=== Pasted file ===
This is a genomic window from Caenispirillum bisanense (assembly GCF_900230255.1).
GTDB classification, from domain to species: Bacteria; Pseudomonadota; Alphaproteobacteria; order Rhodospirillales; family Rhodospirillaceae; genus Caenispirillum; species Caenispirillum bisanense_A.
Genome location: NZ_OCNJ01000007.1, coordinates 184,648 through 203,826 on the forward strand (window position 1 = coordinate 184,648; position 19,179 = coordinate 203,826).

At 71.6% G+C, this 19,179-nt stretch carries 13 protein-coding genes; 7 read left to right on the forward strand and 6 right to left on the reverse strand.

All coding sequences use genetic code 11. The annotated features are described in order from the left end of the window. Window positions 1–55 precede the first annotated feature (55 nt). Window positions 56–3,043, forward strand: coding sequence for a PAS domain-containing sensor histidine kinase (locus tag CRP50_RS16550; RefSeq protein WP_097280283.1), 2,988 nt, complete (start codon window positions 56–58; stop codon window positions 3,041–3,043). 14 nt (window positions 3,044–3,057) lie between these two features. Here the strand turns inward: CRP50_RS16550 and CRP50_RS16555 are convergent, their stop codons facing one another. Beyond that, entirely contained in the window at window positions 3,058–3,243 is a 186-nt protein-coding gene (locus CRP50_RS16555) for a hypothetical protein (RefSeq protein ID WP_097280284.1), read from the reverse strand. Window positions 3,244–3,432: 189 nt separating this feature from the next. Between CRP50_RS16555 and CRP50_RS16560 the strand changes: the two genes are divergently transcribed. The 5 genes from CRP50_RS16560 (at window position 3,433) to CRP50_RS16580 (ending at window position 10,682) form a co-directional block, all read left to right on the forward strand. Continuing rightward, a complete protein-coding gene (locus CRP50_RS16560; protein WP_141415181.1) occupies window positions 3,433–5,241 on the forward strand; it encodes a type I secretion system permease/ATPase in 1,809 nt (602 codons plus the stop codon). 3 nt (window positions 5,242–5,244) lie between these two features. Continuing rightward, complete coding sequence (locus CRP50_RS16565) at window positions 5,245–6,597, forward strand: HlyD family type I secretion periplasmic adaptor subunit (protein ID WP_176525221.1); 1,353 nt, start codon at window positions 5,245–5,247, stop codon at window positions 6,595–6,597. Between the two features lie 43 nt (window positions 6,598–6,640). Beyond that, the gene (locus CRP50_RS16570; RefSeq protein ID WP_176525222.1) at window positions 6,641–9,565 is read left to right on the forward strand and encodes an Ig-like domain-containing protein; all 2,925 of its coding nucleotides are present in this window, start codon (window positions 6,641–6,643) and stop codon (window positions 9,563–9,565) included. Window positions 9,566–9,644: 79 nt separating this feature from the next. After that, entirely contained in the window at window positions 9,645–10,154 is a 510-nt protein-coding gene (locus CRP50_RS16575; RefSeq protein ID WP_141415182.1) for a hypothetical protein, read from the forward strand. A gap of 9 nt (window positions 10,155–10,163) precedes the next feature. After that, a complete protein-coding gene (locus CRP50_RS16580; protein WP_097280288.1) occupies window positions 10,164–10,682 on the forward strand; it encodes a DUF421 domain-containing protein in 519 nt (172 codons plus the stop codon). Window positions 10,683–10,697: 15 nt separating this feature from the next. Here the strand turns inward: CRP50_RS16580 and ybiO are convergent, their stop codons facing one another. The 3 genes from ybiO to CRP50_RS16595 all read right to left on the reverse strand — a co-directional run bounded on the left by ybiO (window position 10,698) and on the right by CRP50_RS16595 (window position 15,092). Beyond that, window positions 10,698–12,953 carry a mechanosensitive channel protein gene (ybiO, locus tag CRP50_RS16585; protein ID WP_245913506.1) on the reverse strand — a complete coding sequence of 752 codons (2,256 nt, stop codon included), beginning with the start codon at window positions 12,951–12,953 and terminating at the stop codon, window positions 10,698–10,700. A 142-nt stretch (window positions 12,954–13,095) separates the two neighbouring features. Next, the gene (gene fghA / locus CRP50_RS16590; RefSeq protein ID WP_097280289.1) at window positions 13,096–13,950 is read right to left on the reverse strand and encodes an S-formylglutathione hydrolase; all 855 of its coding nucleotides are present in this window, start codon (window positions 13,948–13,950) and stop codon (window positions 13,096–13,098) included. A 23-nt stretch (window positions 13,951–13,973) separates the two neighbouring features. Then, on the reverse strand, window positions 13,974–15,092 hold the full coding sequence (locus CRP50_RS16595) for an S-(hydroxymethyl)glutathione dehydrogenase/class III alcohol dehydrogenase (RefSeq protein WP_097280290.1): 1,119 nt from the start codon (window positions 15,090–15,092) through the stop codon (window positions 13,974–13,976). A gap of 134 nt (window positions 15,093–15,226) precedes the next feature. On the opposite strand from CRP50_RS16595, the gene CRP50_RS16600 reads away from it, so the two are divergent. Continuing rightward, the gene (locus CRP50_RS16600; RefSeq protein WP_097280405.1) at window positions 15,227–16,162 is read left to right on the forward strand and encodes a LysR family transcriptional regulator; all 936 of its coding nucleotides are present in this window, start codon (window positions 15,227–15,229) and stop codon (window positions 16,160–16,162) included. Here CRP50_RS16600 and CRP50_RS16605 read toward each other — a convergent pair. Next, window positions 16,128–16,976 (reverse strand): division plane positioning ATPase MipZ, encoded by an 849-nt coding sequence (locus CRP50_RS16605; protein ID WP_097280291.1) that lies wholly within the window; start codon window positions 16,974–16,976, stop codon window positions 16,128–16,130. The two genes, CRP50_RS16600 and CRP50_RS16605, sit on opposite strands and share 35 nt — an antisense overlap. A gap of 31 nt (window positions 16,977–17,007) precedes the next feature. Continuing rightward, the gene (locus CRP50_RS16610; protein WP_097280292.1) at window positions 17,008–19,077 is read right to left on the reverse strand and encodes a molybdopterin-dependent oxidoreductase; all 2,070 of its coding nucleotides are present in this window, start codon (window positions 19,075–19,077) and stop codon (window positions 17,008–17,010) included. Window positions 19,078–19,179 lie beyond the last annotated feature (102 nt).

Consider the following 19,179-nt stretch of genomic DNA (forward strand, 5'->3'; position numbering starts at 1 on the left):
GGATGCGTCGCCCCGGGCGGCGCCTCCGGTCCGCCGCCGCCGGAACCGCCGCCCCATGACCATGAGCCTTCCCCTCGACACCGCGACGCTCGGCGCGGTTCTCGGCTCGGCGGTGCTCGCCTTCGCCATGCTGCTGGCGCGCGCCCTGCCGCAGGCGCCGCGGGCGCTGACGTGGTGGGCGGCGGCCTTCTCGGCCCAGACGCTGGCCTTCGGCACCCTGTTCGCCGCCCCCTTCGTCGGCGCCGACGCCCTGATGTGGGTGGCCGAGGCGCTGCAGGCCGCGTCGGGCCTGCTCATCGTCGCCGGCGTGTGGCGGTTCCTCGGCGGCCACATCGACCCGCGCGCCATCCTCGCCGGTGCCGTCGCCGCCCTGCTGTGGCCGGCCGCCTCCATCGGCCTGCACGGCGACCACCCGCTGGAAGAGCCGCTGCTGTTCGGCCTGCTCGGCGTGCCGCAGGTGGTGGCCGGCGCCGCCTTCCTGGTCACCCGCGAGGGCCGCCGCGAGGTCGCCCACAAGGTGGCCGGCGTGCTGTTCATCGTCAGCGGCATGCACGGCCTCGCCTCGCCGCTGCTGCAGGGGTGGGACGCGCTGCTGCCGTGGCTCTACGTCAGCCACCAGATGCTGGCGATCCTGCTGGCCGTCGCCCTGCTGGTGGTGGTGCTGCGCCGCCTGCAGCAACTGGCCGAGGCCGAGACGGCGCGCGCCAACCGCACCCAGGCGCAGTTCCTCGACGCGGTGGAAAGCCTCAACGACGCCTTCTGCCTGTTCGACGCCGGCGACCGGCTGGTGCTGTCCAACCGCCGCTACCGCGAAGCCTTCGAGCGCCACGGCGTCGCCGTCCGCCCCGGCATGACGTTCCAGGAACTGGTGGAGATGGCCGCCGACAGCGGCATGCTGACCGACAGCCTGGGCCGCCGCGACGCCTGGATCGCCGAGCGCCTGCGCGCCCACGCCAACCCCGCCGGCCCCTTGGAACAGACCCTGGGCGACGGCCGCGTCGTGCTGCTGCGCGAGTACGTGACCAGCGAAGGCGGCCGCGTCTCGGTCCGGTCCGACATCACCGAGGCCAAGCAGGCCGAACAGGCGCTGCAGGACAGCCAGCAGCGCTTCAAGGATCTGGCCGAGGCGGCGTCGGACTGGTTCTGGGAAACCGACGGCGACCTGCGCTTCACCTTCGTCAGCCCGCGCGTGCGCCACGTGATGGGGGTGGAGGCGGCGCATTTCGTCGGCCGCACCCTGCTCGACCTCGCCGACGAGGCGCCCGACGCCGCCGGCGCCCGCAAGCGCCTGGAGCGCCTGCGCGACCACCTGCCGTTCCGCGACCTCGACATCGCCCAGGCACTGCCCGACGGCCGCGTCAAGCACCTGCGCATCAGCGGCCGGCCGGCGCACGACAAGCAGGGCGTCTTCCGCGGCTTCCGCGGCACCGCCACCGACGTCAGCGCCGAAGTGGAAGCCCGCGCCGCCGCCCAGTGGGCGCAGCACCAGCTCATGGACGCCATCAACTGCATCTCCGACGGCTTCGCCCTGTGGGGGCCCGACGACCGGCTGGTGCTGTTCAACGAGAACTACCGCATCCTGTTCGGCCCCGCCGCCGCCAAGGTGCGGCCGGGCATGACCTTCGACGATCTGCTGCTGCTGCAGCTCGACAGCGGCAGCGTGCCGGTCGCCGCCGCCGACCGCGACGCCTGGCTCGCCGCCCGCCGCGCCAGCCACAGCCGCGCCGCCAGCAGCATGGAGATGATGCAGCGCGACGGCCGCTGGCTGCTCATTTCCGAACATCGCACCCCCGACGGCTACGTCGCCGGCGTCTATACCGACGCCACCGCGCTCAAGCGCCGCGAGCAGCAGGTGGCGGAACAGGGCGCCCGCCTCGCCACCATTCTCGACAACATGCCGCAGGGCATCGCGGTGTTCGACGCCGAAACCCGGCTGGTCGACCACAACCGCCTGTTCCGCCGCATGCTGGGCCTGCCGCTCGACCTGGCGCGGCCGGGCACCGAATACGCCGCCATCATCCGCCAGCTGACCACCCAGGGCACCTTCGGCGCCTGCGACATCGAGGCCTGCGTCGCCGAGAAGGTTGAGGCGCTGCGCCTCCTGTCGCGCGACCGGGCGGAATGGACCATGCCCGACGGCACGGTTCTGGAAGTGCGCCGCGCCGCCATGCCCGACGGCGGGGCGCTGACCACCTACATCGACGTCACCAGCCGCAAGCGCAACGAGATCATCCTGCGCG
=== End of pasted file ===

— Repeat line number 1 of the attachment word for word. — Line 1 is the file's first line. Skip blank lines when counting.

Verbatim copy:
This is a genomic window from Caenispirillum bisanense (assembly GCF_900230255.1).